Princess Anne Masonic Lodge #25 Ancient Free & Accepted Masons

Lodge History

Document Form:  PRINCESS ANNE #25 AF&AM_HISTORY

Lodge Sign

Front Sign on Princess Anne Road

Princess Anne Lodge No. 25 was originally known as Kempsville Lodge No. 25, it being granted dispensation on December 12, 1871. The original Kempsville Lodge started with Kempsville No. 12 in 1791 and we have a minute book recording its meetings until 1820.

After receiving dispensation during it’s first year, Kempsville No. 25 took in many outstanding members throughout what was then Princess Anne County. These members became very prominent in Princess Anne Lodge after it’s name was changed.

The first regular communication under it’s charter as Kempsville Lodge No. 25 was held on Thursday evening, December 21, 1871. In the minutes from the first meeting it was noted that the Secretary was instructed to communicate with the Grand Secretary, Bro. John Dove, in regard to the old jewels of Kempsville Lodge No. 12. In the communication with the Grand Secretary, it was stated that the jewels were in possession of Henry Clay Lodge No. 165 and that they would return the jewels to Kempsville Lodge. After the first meeting, Norfolk Lodge No. 1 loaned jewels and furniture to Kempsville No. 25 to get started in their work.

On March 20, 1875, there was a committee appointed to confer with the District Deputy Grand Master and the Board of Supervisors in regard to moving Kempsville Lodge No. 25 to Princess Anne Court House. On July 15, 1875, approval had been granted to the lodge for the move and Brothers E. E. Burroughs and John T. Woodhouse were appointed to make arrangements for moving the lodge to Princess Anne Court House. A committee was appointed to make arrangements to borrow $800.00 for the purpose of building a lodge hall at or near the Court House, on May 24, 1877. Brothers J. M. Keeling, T. J. Fentress, and G. W. Whitehurst were appointed to superintend the building of the lodge the current lodge. The Cornerstone was laid on November 28, 1877 with the dedication of the building not being held until November 7, 1878. After the moving of Kempsville Lodge No. 25 to Princess Anne Court House, the name was changed to Princess Anne No. 25, effective January 1, 1884.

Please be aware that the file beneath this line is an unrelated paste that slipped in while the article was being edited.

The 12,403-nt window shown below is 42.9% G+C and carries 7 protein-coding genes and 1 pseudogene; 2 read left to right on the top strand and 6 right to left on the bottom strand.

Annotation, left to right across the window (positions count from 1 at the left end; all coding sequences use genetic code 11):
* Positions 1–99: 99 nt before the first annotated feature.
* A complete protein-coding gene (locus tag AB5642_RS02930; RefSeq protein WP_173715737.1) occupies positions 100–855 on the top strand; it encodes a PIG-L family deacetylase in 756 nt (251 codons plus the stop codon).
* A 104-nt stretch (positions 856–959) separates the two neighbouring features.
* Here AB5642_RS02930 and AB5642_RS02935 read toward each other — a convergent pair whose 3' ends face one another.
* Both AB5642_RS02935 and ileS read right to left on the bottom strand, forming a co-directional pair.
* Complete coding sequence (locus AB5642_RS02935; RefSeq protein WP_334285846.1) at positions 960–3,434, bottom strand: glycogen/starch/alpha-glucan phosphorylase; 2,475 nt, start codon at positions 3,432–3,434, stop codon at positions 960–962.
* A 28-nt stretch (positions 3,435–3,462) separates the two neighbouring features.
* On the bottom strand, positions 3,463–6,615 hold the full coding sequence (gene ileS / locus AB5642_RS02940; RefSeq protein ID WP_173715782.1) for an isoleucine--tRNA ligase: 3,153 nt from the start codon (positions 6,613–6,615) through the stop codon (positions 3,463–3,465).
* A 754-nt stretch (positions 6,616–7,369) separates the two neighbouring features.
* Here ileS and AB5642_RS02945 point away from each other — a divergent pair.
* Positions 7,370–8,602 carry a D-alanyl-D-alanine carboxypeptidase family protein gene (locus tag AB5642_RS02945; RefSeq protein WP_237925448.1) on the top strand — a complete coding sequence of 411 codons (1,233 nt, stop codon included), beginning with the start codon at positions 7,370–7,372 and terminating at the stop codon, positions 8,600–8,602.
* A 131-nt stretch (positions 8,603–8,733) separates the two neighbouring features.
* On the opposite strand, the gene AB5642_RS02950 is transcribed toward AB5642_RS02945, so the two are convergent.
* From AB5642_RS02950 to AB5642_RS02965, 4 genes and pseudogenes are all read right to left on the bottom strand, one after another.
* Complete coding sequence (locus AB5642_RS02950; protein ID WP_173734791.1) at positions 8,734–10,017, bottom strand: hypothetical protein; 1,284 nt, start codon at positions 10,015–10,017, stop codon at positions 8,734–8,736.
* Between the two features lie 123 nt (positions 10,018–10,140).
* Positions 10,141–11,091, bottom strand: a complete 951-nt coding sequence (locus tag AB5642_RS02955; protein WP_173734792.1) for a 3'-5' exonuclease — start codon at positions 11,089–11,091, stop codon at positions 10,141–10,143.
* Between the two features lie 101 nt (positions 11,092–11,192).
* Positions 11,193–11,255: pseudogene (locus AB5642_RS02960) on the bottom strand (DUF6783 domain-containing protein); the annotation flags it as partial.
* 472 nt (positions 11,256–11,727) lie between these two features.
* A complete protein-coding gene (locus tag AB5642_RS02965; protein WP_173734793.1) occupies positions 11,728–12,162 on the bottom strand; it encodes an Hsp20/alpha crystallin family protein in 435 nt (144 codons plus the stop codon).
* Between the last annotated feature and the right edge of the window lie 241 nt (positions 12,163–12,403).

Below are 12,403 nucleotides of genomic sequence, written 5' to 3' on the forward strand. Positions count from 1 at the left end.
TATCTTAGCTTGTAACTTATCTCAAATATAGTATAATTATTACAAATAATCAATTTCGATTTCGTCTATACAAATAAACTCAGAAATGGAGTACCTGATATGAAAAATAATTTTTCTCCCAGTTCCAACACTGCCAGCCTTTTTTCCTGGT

In 1936, the grounds around Princess Anne Court House were being revamped and beautified. It was suggested by the board of Supervisors that, at their expense, the Lodge move to a new location on a County lot. This was accepted in September 1936 and was the Lodge’s most recent move. The Lodge still sits on the property facing Princess Anne Road.

In 1940, the Lodge membership dropped to the low 70’s and did not rise above the 100 mark until 1948. In 1968, the Lodge was requested to move from

Since the beginning of the lodge, a charity fund was collected at every meeting, although the amounts were small. In 1896 Princess Anne Lodge took a life membership in the Masonic Home in Richmond, Virginia. Also, in 1899, the Lodge sent $10.00 to the Grand Lodge to help to defray the expenses of the Grand Lodge in observing the Centennial of the death of Worshipful Brother George Washington.

Princess Anne Lodge took a very active part in the life of Princess Anne County and Virginia Beach, by laying the cornerstones of many public buildings and churches. Among the interesting this is that on October 9, 1904, 31 members and 25 visitors met to lay the cornerstone of the Confederate Monument. The Confederate Monument now stands on the grounds at the Princess Anne Court House.

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Confederate Monument outside the Court House, as it stands today.


Interesting Notes:

  • During this lodge’s existence, it has been used for many worthwhile projects. During the boom of social organizations in the 1800’s the lodge was rented to other fraternal groups, such as the Pythian’s, Odd Fellows, Knights of Honor, for the sum of $3.00 per month.
  • There have been many changes made in the By-Laws of the Lodge and the time of it’s Stated Communication. In the past, Communications were stated as to fall on the day after the full moon, that is unless the full moon happened to fall on a particular day, with the hour named as 2 1/2 o’clock.
  • In November 1923, we sent two members of this Lodge to assist in laying the cornerstone of the George Washington Memorial.
Princess Anne 25 Today

Princess Anne Masonic Lodge as it stands today on Princess Anne Road